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J Biomater Sci Polym Ed. 2017 Feb;28(2):207-226. Epub 2016 Nov 30.

Combining mechanical foaming and thermally induced phase separation to generate chitosan scaffolds for soft tissue engineering.

Author information

a Department of Chemical and Biomolecular Engineering , Particulate Fluids Processing Centre, The University of Melbourne , Melbourne , Australia.
b The Institute of Health and Biomedical Innovation , Queensland University of Technology , Brisbane , Australia.
c Defence Materials Technology Center (DMTC) , Melbourne , Australia.
d Department of Materials Science and Engineering , Virginia Polytechnic Institute and State University , Blacksburg , VA , USA.


In this paper, a novel foaming methodology consisting of turbulent mixing and thermally induced phase separation (TIPS) was used to generate scaffolds for tissue engineering. Air bubbles were mechanically introduced into a chitosan solution which forms the continuous polymer/liquid phase in the foam created. The air bubbles entrained in the foam act as a template for the macroporous architecture of the final scaffolds. Wet foams were crosslinked via glutaraldehyde and frozen at -20 °C to induce TIPS in order to limit film drainage, bubble coalescence and Ostwald ripening. The effects of production parameters, including mixing speed, surfactant concentration and chitosan concentration, on foaming are explored. Using this method, hydrogel scaffolds were successfully produced with up to 80% porosity, average pore sizes of 120 μm and readily tuneable compressive modulus in the range of 2.6 to 25 kPa relevant to soft tissue engineering applications. These scaffolds supported 3T3 fibroblast cell proliferation and penetration and therefore show significant potential for application in soft tissue engineering.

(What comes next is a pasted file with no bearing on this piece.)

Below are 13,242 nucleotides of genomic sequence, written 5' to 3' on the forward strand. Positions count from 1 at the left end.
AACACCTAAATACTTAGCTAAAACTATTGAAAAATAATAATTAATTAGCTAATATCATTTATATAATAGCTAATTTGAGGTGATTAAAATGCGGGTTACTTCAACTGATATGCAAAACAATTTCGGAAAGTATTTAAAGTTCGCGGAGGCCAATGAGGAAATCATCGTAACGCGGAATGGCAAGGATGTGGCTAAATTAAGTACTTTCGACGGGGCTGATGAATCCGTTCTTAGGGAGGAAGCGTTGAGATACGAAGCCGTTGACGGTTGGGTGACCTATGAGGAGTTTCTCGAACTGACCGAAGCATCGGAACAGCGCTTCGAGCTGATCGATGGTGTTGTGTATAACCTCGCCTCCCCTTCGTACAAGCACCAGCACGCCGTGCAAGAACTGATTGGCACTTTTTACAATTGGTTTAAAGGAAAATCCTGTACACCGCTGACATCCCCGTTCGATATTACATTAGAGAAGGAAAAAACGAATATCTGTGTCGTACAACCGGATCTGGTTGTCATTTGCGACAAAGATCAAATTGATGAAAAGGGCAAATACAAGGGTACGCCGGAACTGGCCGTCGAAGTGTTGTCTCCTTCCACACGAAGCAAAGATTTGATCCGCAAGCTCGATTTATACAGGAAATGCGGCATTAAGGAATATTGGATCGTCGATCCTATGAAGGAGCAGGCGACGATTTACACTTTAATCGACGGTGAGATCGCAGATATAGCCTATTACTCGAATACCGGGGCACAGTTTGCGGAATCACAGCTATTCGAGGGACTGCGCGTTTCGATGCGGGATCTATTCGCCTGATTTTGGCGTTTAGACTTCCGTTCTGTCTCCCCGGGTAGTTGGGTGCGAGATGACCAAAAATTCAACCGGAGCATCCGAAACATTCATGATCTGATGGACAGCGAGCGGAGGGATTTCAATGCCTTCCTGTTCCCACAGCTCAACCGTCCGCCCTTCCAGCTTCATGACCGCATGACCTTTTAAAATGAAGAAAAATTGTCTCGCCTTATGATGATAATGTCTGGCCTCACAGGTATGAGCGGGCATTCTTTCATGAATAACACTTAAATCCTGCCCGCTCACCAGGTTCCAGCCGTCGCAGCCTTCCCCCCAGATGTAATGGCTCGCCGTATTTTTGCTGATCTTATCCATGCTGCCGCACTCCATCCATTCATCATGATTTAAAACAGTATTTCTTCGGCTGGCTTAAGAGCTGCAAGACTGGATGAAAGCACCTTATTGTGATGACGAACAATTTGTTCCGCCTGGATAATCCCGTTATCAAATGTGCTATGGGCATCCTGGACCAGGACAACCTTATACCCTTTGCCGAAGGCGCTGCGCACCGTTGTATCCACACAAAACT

Foaming; PVA; TIPS; chitosan; scaffolds; tissue engineering

[Indexed for MEDLINE]

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